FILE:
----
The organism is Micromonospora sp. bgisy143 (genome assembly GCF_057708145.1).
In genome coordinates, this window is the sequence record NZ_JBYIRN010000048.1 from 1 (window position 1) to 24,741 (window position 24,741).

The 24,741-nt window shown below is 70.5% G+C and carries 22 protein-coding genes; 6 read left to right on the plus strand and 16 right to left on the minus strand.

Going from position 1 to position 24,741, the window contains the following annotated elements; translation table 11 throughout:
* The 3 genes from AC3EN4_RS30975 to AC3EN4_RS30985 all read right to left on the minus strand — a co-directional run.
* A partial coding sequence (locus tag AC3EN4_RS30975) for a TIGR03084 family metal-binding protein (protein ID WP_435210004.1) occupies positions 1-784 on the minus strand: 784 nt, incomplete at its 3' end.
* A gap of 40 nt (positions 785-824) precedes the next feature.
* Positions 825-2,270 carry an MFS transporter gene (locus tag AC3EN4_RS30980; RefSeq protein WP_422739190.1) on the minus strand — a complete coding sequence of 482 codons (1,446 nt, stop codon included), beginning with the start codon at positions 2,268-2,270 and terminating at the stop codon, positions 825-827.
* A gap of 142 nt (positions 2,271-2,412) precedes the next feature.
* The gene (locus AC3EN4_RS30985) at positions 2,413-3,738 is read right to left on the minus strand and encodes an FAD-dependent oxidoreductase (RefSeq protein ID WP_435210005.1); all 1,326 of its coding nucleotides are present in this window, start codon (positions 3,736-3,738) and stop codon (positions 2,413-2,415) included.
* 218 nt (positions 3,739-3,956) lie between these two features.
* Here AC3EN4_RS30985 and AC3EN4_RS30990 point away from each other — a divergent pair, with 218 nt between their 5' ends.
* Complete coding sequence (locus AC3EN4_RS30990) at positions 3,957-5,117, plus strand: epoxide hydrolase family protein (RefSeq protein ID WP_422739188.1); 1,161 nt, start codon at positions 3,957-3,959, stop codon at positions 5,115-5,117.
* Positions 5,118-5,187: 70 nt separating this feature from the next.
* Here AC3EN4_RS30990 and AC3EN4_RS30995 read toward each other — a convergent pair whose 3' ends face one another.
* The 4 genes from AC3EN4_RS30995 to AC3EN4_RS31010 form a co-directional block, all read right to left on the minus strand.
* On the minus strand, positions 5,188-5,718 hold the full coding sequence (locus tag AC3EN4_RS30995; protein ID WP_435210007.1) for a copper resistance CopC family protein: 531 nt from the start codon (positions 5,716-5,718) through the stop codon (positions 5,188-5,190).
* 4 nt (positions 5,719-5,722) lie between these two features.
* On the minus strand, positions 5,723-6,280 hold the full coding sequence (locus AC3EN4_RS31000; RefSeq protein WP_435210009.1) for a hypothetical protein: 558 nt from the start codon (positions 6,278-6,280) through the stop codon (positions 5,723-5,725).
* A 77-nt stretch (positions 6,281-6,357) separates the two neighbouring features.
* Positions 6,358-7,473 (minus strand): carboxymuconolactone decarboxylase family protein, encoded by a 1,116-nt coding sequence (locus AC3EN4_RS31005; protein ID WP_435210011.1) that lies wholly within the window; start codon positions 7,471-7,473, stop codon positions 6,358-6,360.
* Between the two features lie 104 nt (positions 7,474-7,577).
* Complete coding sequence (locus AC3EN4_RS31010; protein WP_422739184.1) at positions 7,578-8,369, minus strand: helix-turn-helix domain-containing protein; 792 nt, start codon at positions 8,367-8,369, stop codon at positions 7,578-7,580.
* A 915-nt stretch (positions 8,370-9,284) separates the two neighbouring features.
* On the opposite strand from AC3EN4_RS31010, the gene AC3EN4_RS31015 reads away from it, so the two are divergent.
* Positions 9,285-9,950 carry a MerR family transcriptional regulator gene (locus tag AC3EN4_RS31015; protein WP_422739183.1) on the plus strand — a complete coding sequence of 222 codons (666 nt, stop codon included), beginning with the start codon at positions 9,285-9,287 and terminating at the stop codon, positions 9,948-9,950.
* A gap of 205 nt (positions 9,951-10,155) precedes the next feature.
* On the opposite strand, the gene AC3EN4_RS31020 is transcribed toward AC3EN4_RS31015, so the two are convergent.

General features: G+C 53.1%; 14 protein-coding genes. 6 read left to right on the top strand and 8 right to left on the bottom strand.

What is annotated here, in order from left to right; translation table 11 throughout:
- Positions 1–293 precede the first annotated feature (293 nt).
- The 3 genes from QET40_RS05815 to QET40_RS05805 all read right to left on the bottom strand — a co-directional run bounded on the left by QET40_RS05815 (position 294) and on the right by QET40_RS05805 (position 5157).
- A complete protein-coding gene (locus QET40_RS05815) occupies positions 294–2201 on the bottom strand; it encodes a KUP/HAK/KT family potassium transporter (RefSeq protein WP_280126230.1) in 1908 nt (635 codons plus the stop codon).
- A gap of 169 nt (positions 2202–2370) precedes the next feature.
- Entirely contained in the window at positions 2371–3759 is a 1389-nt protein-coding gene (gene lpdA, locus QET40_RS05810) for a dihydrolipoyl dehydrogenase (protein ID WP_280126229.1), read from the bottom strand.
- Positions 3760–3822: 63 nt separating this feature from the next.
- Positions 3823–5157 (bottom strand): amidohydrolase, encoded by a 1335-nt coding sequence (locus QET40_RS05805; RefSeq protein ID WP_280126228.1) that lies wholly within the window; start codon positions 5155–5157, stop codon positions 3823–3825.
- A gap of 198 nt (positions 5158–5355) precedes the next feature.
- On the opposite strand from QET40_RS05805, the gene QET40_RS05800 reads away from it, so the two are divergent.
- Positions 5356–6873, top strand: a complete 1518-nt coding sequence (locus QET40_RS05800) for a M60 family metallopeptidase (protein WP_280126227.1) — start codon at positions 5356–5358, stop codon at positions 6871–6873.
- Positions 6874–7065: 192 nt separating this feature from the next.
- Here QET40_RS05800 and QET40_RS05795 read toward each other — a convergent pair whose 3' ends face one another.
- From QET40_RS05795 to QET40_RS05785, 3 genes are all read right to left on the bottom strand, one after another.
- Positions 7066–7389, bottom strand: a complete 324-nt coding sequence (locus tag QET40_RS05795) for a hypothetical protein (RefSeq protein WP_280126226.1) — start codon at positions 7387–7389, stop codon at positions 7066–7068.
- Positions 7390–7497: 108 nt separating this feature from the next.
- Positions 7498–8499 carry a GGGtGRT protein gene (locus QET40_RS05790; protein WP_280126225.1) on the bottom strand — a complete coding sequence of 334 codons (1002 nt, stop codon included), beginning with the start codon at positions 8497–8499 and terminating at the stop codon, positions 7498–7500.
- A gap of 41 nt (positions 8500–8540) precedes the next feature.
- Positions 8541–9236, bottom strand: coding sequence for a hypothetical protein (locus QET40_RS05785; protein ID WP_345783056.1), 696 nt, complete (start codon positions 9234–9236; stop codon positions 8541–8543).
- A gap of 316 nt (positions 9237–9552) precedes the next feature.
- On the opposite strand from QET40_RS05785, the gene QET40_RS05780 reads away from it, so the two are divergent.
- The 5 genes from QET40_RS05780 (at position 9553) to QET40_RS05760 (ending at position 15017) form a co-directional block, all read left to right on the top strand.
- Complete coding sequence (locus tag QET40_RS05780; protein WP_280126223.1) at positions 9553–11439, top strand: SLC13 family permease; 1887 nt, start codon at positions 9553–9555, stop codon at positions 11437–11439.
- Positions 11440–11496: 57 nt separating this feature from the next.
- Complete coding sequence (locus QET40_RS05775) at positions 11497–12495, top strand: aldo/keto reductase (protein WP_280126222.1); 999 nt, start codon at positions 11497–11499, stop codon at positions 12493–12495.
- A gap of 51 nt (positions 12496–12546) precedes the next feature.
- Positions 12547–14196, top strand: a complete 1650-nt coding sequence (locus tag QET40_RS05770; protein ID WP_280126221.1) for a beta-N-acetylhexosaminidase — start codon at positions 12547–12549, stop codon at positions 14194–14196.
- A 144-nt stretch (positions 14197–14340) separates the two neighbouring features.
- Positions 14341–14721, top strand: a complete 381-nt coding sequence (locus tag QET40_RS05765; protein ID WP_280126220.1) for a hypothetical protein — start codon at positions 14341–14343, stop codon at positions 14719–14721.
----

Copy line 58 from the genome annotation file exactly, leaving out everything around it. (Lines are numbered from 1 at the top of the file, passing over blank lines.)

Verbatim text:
- Positions 14341–14721, top strand: a complete 381-nt coding sequence (locus tag QET40_RS05765; protein ID WP_280126220.1) for a hypothetical protein — start codon at positions 14341–14343, stop codon at positions 14719–14721.